After the dust has settled, and the Ong-Chua pair is taking charge, what lies ahead of MCA may be yet another round of complicated tussles.
Ong Tee Keat and Chua Soi Lek are politicians at two different ends of the character spectrum: One has reiterated his non-involvement in factional politics and been nicknamed "lone ranger" in the party; while the other boasts a strong and potentially fiery personality. This unlikely combination is going to give MCA more unknowns in the future.
From what we can see, the election of Ong and Chua shows none of the factions has won or lost all. Instead, a newly formed counteracting mechanism may help prevent any power abuse that may arise.
Such an outcome also reflects a very high degree of democracy in the MCA elections. Having said that, all the good things in life need a most fundamental prerequisite to bring them into fruition, that is to say, the two leaders must share the same aspirations in their struggles to bring about the much needed reforms.
Frankly speaking, the reshuffling of top leadership appears to have been a spontaneous process in the natural restructuring of intrinsic political forces within MCA after the March general elections. And also this alone will eventually salvage and revitalise MCA.
It is undeniable that MCA members have strongly expressed their views through the party election as they inch closer towards mainstream public consensus. Such a choice has also underscored party members' desire to seek changes, while offering a glimpse into their helpless search for hope in the midst of desperation.
Prior to the election, many party members admitted they had very high expectations from the new leadership, but excessive worries followed.
Their worries have been built upon the situation in which leaders from the opposing factions are now represented in the new leadership, which may open up a whole new world of reformation for MCA, but may just as well drag the party into utter commotion.
While there are still a great deal of uncertainties in the country's political future, there are as many unpredictable unknowns in MCA's future.
It is an open secret that Ong Tee Keat and Chua Soi Lek have not been in good terms with each other. Among the newly elected vice presidents are members from both the Ong and Chua camps, and some said seven to nine central committee members (of a total of 25) are leaning towards Soi Lek.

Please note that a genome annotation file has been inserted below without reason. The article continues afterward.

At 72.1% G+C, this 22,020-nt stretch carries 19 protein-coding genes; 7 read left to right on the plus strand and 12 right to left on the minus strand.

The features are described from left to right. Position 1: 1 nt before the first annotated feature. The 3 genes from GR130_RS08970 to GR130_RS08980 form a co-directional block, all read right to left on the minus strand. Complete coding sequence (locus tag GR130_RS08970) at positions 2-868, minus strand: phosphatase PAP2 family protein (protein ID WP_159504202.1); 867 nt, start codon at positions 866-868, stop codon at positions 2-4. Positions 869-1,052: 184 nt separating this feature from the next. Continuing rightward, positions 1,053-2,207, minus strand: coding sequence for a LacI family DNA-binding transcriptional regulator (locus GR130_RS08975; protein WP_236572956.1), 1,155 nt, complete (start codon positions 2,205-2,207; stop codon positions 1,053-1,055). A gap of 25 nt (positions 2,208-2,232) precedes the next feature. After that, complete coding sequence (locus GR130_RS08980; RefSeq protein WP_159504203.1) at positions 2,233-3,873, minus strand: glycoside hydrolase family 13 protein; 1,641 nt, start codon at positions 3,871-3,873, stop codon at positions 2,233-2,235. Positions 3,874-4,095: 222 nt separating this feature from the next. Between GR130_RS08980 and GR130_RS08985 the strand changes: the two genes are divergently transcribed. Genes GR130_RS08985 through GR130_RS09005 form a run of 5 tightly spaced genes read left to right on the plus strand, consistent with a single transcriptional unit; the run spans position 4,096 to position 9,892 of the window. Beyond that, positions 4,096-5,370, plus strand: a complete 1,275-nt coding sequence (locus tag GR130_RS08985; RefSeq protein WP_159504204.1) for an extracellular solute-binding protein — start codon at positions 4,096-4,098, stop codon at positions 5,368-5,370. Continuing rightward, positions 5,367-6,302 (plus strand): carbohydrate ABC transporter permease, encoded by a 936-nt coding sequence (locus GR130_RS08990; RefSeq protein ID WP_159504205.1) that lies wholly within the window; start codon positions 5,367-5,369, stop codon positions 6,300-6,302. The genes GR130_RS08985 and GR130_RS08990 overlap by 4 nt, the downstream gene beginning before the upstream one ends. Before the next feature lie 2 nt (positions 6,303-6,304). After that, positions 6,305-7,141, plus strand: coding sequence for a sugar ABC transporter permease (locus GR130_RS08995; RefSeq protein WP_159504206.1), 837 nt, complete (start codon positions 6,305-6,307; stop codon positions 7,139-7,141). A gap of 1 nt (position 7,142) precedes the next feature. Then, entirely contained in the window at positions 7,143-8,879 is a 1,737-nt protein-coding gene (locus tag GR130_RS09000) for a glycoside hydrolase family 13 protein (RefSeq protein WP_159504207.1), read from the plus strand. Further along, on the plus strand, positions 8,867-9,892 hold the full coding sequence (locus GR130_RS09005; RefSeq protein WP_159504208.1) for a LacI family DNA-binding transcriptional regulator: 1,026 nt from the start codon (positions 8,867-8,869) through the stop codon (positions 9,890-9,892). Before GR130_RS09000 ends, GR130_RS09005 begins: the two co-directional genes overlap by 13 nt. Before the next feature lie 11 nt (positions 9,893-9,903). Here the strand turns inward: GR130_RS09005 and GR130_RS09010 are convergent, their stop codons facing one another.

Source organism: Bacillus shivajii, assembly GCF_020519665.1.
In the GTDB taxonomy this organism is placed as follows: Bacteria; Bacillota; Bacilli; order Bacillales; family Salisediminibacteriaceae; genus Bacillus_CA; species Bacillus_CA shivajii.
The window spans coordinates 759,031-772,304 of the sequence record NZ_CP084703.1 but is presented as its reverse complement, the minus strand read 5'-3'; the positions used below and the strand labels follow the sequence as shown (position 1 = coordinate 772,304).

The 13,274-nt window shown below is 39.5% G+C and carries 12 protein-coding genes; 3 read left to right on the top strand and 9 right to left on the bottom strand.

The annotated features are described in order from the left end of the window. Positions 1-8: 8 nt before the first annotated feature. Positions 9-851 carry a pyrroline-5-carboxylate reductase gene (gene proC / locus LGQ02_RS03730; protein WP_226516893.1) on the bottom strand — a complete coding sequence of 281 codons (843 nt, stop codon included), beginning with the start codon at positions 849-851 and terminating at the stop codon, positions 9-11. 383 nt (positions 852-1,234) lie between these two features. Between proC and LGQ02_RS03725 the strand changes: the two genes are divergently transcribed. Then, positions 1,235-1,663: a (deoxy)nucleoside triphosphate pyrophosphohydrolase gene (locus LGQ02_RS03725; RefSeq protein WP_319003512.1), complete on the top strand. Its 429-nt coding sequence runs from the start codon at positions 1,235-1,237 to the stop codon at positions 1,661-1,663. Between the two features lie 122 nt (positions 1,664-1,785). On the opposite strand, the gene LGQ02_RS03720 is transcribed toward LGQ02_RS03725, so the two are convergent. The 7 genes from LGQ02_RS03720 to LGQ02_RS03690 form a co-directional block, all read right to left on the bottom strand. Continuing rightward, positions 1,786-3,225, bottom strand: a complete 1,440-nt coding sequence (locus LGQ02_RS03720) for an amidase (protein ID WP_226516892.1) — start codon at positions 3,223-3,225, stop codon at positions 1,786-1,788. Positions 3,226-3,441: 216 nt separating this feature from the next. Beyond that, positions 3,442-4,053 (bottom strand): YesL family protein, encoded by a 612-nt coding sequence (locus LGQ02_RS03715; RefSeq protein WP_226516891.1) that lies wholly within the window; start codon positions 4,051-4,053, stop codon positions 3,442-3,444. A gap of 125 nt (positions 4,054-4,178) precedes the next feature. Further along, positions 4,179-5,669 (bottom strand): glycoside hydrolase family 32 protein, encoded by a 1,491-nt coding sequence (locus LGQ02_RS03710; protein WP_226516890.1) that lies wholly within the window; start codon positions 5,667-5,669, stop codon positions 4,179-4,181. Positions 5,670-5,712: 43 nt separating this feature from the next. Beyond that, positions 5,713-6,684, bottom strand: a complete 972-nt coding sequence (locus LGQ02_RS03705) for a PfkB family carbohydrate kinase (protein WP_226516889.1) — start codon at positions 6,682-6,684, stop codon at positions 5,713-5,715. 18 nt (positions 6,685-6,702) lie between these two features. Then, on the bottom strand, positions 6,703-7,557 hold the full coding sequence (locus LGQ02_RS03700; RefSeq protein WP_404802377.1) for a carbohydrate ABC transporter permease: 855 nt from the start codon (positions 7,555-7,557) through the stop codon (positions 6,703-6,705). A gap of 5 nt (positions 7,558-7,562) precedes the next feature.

These are all facts implying that MCA may once again sink into chaotic infighting.
What to do with the defeated Ong Ka Chuan? Will Soi Lek be made a Cabinet minister again? Who will now chair the state liaison committees? If the two factions fail to close the gap between them and continue to engross themselves in endless infighting, then the party will only sink faster into destruction.
Democracy is a counteracting force of power, but abusing democracy to launch endless infighting will also speed up the party's fall from grace.
The new party helmsman Ong Tee Keat will most unlikely avert various conflicts and trials within the party. Within the party, the primary task he will now have to face is: how to mend the ties torn apart during the campaign period? How to convert the malicious interactions between them into a positive gesture? How to let the feud from party elections cool down? It needs a lot of wisdom and time as well as sincerity to put things right again.
Outside the party, the situation may only get more challenging.
The situation today, whichever way we look at it, is extremely hostile to MCA. With the rifts within BN component parties deepening by the day, and a strong-willed Najib taking over the reins of government soon, it will remain an uphill task for MCA to wean itself from all the unfair relationships with UMNO.
Another threat comes from the increasingly boisterous Pakatan Rakyat.
Having grabbed controls over five states in the general elections, the opposition alliance is now prowling on the federal administration. This, coupled with the global financial crisis, will most likely mean a cruel duel of survival for both MCA and BN.
Change is not equivalent to reform. This is a simple reasoning that everyone knows. While MCA has elected a new leadership, what lies ahead of the party is an even more unpredictable future. MCA must successfully transform itself and be delivered from its quintessential image of submission over the next few years in order to regain public faith, have its integrity restored, and recoup the lost grounds in the next general elections.
Can MCA do that?
The road ahead is going to be very tough and tortuous for MCA! (By LIM MUN FAH/Translated by DOMINIC LOH/Sin Chew Daily)